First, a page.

Defining Major vs. Minor Changes to Procedures

T

TigerLilie

#1
We define major changes to a procedure as something that alters the form, fit or, function, such as a change in process. In this case, procedures must be up rev'ed. Minor Changes, such as spelling or grammar do not require an up rev.

We have a policy embedded in a manual and when the Company changed CEOs, I changed the name on the policy to the new CEO but did not up rev because there was no material change in the process. I viewed it as a minor change.

Thoughts?
 
Elsmar Forum Sponsor

hogheavenfarm

Quite Involved in Discussions
#3
I do something similar, but the change, even if it is just a review of the procedure, is noted in the revision page, I just do not update the rev number or date. I periodically review all of the procedures and they are noted in the matrix in the front, just to make it easy for others to know "I was there".
So, yes, I sometimes do not change the rev level and date for minor changes, corrections, or even additions if it simply a clarification.
But Every access to the document is noted, even if nothing changes.
 

Mark Meer

Trusted Information Resource
#4
As far a procedure changes, because there is no particular requirement to distinguish between "major" and "minor" (or any other such categorizations), how you handle it is purely up to you.

In our system, if it's changed it's a new revision.
While there is no explicit distinction between "major" and "minor" changes, there are a bunch of decisions within the change process that define a spectrum of significance. For example does the change require training/re-training, verification and/or validation, supplier/customer/regulatory notifications...and so on. No to all = minor change.

Though I have often considered a major/minor revision level system (e.g. a minor change to "revision 1.1" would be "revision 1.2", and personnel are allowed to use any "1.x" document as the differences between them are deemed inconsequential (spelling/grammar/formatting corrections). ...but why complicate things, right?

Personally, I keep track of "minor" things such as spelling or grammar and queue them to be included in future revisions. ...no point processing changes that are not going to actually make any tangible improvements.
 

John Broomfield

Staff member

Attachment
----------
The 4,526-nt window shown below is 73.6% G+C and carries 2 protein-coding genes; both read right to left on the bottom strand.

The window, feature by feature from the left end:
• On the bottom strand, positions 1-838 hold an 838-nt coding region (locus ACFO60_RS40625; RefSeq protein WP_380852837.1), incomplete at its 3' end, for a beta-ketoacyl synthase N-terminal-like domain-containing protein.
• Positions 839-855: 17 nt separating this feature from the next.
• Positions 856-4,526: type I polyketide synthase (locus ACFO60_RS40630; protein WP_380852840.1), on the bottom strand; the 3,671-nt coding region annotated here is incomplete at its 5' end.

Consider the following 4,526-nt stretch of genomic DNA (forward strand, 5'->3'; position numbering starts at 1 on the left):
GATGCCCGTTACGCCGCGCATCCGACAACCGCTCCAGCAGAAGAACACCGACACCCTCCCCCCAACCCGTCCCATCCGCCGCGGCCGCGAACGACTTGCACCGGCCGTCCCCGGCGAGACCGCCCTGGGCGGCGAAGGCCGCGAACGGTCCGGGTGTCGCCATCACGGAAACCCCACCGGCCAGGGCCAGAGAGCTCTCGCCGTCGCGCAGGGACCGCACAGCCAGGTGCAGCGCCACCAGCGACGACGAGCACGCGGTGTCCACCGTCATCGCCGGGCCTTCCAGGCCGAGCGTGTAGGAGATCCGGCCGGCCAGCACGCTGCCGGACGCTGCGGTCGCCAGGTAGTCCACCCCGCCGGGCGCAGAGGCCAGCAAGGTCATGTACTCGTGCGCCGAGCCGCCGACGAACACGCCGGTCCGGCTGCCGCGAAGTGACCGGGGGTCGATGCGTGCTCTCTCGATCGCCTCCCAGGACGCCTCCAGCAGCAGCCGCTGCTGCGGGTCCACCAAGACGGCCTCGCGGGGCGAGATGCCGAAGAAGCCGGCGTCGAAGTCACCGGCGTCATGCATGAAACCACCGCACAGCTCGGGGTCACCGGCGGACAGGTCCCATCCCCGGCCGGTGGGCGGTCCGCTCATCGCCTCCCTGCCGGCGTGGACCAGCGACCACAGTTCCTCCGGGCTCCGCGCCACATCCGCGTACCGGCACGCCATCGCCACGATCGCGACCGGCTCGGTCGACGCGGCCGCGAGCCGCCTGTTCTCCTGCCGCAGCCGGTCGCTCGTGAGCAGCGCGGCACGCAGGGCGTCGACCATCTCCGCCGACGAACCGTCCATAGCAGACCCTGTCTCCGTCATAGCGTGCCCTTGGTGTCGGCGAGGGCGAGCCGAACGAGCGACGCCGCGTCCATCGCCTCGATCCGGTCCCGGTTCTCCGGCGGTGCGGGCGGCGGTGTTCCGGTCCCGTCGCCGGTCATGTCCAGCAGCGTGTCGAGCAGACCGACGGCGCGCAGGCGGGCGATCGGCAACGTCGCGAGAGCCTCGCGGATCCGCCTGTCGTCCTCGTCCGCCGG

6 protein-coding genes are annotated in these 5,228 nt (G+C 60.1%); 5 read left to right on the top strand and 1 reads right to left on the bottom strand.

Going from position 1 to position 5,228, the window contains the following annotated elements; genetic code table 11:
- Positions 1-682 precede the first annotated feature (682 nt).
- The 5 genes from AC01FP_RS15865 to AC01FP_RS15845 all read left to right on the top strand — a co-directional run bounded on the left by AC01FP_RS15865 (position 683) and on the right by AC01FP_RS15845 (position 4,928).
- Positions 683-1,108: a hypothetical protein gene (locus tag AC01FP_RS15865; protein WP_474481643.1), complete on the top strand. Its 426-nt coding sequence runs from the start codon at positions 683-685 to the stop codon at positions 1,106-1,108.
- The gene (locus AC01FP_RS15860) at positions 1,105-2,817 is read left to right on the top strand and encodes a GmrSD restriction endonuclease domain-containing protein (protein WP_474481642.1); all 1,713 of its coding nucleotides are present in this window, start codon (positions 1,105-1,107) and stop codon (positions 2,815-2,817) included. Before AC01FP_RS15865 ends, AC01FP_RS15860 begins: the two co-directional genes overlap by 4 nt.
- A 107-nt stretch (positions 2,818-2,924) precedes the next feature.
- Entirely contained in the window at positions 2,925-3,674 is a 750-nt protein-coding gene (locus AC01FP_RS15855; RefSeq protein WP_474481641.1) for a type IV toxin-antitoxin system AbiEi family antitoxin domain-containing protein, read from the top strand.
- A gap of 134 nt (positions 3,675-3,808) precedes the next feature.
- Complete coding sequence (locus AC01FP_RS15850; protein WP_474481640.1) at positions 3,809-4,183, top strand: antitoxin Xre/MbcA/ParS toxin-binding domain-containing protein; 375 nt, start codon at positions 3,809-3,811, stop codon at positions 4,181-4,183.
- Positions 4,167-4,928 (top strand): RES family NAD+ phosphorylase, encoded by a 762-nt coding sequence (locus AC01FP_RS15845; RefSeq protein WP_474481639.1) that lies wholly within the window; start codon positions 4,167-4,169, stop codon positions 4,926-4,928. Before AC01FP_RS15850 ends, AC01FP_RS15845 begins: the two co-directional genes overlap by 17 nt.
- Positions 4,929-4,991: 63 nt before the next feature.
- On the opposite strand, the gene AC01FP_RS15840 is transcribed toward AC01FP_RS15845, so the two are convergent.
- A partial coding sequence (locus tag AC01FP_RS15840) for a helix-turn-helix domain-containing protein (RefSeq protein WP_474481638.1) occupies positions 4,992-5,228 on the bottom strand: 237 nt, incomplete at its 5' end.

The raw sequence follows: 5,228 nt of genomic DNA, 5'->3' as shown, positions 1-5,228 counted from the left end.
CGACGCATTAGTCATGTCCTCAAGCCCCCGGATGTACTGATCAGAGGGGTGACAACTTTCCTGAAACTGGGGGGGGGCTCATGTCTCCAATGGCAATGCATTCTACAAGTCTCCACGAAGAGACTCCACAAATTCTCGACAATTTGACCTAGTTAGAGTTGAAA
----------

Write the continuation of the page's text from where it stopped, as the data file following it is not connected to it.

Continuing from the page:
Super Moderator
#5
We define major changes to a procedure as something that alters the form, fit or, function, such as a change in process. In this case, procedures must be up rev'ed. Minor Changes, such as spelling or grammar do not require an up rev.

We have a policy embedded in a manual and when the Company changed CEOs, I changed the name on the policy to the new CEO but did not up rev because there was no material change in the process. I viewed it as a minor change.

Thoughts?
TigerLilie,

I agree with the way you have defined major and minor changes and with the way you have used this definition.

John
 

Jen Kirley

Quality and Auditing Expert
Staff member
Admin
#6
I also support major and minor changes, in my last employer the criteria were similar. We called these minor changes "administrative change" and made a note in the revision change block without uprev or a need for full signature loop.
 

Mark Meer

Trusted Information Resource
#7
While I appreciate how it could be of use, my reservations on implementing a major/minor change system as described are as follows:

  1. How necessary are these "minor" changes? If, for example, the spelling and grammar are so atrocious that management declares a change is necessary, then there's probably a problem at the review/approval stage. If it's just a few minor spelling mistakes that don't have any effect, it seems like it'd be simpler just to make note and include them in a future ("major") revision.
  2. The unnecessary complication of change process. Essentially, you are defining another category of change which is handled differently. While this doesn't necessarily double the complexity, it does inject a bunch of "if"s, "but"s and "unless"s into your process.